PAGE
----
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3 Brainstorming Strategies for Every Situation

This article was based on episode 220 of The Modern Manager podcast. Get the full episode guide when you become a member at Purchase any full episode guide at

Brainstorming is an essential part of teaming. It is used to generate solutions, identify potential challenges, develop new products, and think expansively on almost any topic. Brainstorming can boost creativity, facilitate engagement by all team members, and increase whose voices are included.

Some of the best brainstorm sessions I’ve been part of have more about structure and planning rather than a creative free-for-all. To get the most out of your brainstorm sessions, try using these three approaches.


Even though we might say “all ideas are good ideas,” it’s hard not to censor ourselves when sharing ideas with our team members. Sometimes we do this subconsciously, assuming that we don't have the budget or resources for one idea, or another will simply take too long. By holding back these ideas, we’ve limited the larger pool of possibilities. Maybe there’s additional funding we can tap into, or with a small tweak, the cost of an idea can be greatly reduced to fit within our budget. We’ll never know if we don’t share all our ideas.

To overcome self-censoring, Sanford professor BJ Fogg suggests the phrasing “If you could wave a magic wand.” The beauty of this approach is that we’re inviting all ideas, even the impossible, to be shared. And in many cases, it works! I used this phrasing with a team and one idea offered was that a fellow team member become telepathic! To “wave a magic wand” opens the door for ideas of all kinds: big and small, simple and complex, obvious and innovative.


While it might seem counterintuitive, most people find it easier to generate more ideas when they’re given specific prompts instead of broad questions. While starting with a general “how might we…” can get the brainstorm session started, it helps to have a series of prompts prepared to keep those juices flowing. Prompts can take almost any form related to the topic of the brainstorm. Here are a few of my favorites:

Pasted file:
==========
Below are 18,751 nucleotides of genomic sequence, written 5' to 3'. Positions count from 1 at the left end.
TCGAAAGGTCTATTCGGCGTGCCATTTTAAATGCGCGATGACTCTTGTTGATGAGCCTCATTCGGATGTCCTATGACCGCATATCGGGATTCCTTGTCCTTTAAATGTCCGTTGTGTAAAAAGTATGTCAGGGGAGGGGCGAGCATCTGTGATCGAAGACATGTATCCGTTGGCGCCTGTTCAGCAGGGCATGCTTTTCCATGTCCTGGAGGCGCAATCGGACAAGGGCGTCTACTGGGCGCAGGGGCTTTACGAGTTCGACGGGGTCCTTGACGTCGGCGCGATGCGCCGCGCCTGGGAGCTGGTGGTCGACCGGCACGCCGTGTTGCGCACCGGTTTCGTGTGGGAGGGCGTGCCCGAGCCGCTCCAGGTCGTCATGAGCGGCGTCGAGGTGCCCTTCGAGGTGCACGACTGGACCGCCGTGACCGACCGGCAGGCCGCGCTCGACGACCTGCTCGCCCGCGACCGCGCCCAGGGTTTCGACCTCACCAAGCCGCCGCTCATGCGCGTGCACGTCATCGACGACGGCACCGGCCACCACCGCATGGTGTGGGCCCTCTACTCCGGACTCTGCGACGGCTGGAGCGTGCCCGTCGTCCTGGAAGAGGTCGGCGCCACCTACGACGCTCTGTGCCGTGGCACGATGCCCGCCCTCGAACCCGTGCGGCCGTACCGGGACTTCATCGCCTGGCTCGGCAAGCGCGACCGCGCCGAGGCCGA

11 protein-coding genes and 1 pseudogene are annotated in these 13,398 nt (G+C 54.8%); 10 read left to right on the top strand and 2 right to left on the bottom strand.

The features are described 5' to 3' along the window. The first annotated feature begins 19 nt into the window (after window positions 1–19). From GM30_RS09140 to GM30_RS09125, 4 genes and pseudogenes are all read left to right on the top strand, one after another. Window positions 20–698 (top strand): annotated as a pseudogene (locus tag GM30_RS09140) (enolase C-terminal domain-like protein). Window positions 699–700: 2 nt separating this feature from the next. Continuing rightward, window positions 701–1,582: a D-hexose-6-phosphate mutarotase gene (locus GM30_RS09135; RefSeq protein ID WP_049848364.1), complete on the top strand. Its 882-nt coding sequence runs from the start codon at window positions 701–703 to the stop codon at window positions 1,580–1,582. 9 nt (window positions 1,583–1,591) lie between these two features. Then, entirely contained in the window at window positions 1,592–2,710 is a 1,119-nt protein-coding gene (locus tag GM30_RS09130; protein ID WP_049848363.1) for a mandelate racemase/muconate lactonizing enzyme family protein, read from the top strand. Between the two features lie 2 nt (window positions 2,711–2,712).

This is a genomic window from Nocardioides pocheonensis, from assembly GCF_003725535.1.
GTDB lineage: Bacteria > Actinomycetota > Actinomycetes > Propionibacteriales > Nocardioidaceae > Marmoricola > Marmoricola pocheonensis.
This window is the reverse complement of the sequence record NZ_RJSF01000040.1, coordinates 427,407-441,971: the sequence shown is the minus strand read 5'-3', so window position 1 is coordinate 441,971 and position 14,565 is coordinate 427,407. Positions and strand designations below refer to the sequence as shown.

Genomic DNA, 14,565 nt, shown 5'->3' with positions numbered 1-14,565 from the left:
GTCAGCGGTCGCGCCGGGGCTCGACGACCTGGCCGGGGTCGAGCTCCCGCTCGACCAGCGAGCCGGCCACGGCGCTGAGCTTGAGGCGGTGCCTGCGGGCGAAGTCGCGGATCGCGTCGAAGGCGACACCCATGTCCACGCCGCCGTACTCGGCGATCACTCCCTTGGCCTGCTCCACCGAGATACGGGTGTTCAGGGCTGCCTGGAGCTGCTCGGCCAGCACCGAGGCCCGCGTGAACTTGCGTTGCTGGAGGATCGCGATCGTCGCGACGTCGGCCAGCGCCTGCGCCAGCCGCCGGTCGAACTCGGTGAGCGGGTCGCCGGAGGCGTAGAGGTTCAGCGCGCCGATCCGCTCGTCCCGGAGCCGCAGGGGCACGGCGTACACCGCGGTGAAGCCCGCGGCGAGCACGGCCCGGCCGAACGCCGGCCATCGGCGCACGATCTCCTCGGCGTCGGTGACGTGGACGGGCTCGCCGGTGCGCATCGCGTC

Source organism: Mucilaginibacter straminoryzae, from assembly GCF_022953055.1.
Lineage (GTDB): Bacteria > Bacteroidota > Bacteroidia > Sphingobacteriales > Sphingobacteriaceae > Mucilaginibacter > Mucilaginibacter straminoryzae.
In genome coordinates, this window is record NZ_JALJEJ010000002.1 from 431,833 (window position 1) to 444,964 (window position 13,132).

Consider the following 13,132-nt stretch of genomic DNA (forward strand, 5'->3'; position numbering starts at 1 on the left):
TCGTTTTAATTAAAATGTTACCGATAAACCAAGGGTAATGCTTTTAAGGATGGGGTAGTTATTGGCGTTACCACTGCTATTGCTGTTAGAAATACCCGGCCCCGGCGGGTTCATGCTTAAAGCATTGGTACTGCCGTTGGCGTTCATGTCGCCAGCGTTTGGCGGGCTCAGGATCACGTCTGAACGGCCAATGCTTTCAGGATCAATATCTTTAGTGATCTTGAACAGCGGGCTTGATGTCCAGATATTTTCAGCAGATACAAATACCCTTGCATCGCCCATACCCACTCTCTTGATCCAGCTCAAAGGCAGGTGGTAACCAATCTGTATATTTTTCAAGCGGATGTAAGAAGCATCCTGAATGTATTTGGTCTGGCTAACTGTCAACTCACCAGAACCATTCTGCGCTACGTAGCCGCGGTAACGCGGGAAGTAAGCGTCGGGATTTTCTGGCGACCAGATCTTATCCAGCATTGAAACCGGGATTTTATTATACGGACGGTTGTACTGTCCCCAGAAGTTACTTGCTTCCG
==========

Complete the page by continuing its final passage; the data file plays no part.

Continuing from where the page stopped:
• Physical and digital resources: physical spaces, technology, equipment

  • People: all employees, senior leaders, customers

  • Time: one time change, daily behavior, quarterly

  • Business functions: R&D, HR, finance, marketing

  • Trends: environmental, global, economic

The key is to make a list of prompts ahead of time so that you’ve got them ready to go when you start the brainstorm. You can always ask if anyone else wants to offer a prompt to keep the brainstorm going and ensure you didn’t miss an important perspective.


A first round of brainstorming, especially when using the “magic wand” approach will often generate dozens if not hundreds of ideas. Before discarding the most wild and basic ideas, and simply selecting from what’s left, I suggest trying a second round of brainstorming that iterates on one idea. Perhaps there is an idea that would have a huge impact but is too costly. Or, maybe it’s an idea that would be incredibly easy to implement, but not as powerful as you’d like. Or, maybe it’s a strong idea on its own, but worth exploring a bit more for the sake of something even better.

During this second round brainstorm, the idea you start with becomes the focal point for amendments. Ask the group, “how might we make this idea more feasible by being easier to do, faster to do, cheaper, more impactful, more aligned with our capabilities, more interesting to customers or stakeholders, etc.” Everyone then offers new ideas that are amendments or revisions to the original idea. This approach helps you discover if there is an even better version of the original idea.

As you engage people in the creative process of brainstorming, no matter what approach you’re using, be sure to give the group quiet time to think of ideas on their own before sharing. Brainstorming works best when people can initially generate ideas without being influenced by others. Plus, having people write down their ideas, ideally on sticky notes or a digital document, automates capturing the ideas without additional work and makes it easier for everyone to view the ideas once they’re shared. Now go get those creative juices flowing!

Get the full episode guide when you become a member of the Modern Manager community at Or, purchase an individual episode guide at to help you implement the learnings and continue to enhance your rockstar manager skills.

This article was based on episode 220 of The Modern Manager podcast. To hear this episode, and many more like it, you can subscribe to The Modern Manager Podcast on iTunes, Google Play, Spotify, iHeart Radio, Amazon, and Stitcher. Never miss a worksheet, episode or article: subscribe to Mamie’s newsletter.




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